Assuming a lease


#1

We need a vehicle for only a year in Brookline, MA for a family of 5. Can one assume someone’s lease for just a year? How does one go about it? Is it cheaper to rent a used car? How do we find those companies?


#2

Why not just buy a used car, drive it for a year, and then sell it? This seems much less complicated than assuming someone else’s lease. I’m sure you can do it if that’s what you want to do, but it doesn’t sound like a good idea to me.

Do you own a vehicle now?


#3

What do you plan on doing after that year is up? You have to take the car back and might incur some penalties if you drive more than the allotted yearly mileage(typically 12~15k miles per year). google lease take over and you’ll be inundated with websites that will allow you to take over someone’s lease. keep in mind some transfer fees will apply and you might wind up getting off cheaper doing a long term rental, or even buying a cheap used vehicle then selling it when you’re done with it.


#4

It is a very risky move taking over someone else’s lease. You will be liable for all extra charges generated by the previous lessee. He ducks out of his responsibilty for excess miles, dings, and scratches and other cosmetic faults, transferring responsibility to you.

I support the idea mentioned above of buying a used car and reselling it when done.

If you truly require a late-model car, contact one of the budget car rental companies for a one-year lease.


#5

Unless the expense is tax deductable, there is NO GOOD REASON to lease a car. Ever! End of rant. You will lose far less money by buying a three to five year old used car, and selling it at the end of a year. You might even find a used car dealer who would be willing to make you a buy-back guarantee deal. Of course he’d want ot sell it for (close to) retail, and buy it back for (close to) wholesale, but it will still cost less for the short term. All things are negotiable.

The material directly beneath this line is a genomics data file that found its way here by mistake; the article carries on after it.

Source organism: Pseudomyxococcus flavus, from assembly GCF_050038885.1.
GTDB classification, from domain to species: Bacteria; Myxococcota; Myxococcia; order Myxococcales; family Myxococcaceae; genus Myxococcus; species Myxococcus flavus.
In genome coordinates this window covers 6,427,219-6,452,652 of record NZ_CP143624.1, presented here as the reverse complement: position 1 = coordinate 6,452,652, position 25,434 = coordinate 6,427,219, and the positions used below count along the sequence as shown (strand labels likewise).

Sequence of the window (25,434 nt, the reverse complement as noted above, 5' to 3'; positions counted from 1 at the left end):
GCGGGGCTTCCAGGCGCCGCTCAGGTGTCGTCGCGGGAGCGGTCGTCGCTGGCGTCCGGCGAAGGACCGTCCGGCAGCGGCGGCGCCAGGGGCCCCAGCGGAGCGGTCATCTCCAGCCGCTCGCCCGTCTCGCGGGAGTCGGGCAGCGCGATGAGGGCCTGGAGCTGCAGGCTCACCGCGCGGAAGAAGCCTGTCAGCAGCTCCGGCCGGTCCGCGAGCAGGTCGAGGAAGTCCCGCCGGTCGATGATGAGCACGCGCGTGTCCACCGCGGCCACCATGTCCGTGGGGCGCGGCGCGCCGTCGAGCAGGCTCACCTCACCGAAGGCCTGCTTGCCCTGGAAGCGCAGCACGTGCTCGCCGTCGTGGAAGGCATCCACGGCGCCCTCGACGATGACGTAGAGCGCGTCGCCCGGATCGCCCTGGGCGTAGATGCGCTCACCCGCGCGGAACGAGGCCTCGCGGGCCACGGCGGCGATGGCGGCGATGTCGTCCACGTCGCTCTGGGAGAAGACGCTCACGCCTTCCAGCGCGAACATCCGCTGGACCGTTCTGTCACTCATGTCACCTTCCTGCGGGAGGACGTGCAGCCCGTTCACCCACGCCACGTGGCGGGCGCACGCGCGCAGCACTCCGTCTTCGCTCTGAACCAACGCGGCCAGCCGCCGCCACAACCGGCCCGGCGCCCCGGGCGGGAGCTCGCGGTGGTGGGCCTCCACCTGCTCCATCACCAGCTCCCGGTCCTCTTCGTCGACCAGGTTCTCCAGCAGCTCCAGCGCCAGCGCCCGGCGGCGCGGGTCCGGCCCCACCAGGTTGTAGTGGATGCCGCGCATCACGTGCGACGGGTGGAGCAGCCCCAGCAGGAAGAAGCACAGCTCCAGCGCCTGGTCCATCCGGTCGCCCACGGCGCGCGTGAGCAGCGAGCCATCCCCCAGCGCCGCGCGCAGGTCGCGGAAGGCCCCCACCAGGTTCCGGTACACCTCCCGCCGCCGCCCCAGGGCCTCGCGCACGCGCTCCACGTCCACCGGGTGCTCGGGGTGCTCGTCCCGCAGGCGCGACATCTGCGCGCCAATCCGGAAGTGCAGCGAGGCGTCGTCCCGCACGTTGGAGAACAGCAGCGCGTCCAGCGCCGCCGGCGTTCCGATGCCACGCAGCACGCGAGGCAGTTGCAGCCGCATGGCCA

#6

My leasing problem, or rather my wife’s, is just the opposite: she leased an eight cylinder Buick Super in February. It requires premium gas. The lease amount she agreed to is not a little bit. She now realizes it’s a cruel world out there and that car salesmen are not your friend and gasoline is $4 and heading higher. I’m strongly considering listing the Buick with one of the lease assumption companies such as Swapalease or SwitchTrader, but I really dread the hassle and the chance that the guy assuming the lease will head south (although I understand the screening process is pretty thorough).

And, yes, I will accompany her the next time she ventures forth to secure transportation.


#7

It can make sense to lease for a year if your circumstances are right. There is also a cost for convenience in returning the car that can be factored in (you assign the value; it’s personal thing). Make sure you understand the requirements of the lease you want to assume, especially any penalty clauses. Mileage is very important and is often accompanied by stiff fees for going over. Timing has to be just right, too. You want the lease to end just as you leave Brookline so that you don’t have to sublet it or rent a car after the lease ends. You will also want to make sure that it runs well. You will be liable if the previous leassee abused the car. If you assume the lease, you are legally responsible for any problems due to abuse. And you don’t want it in the shop for repairs at your expense, anyway.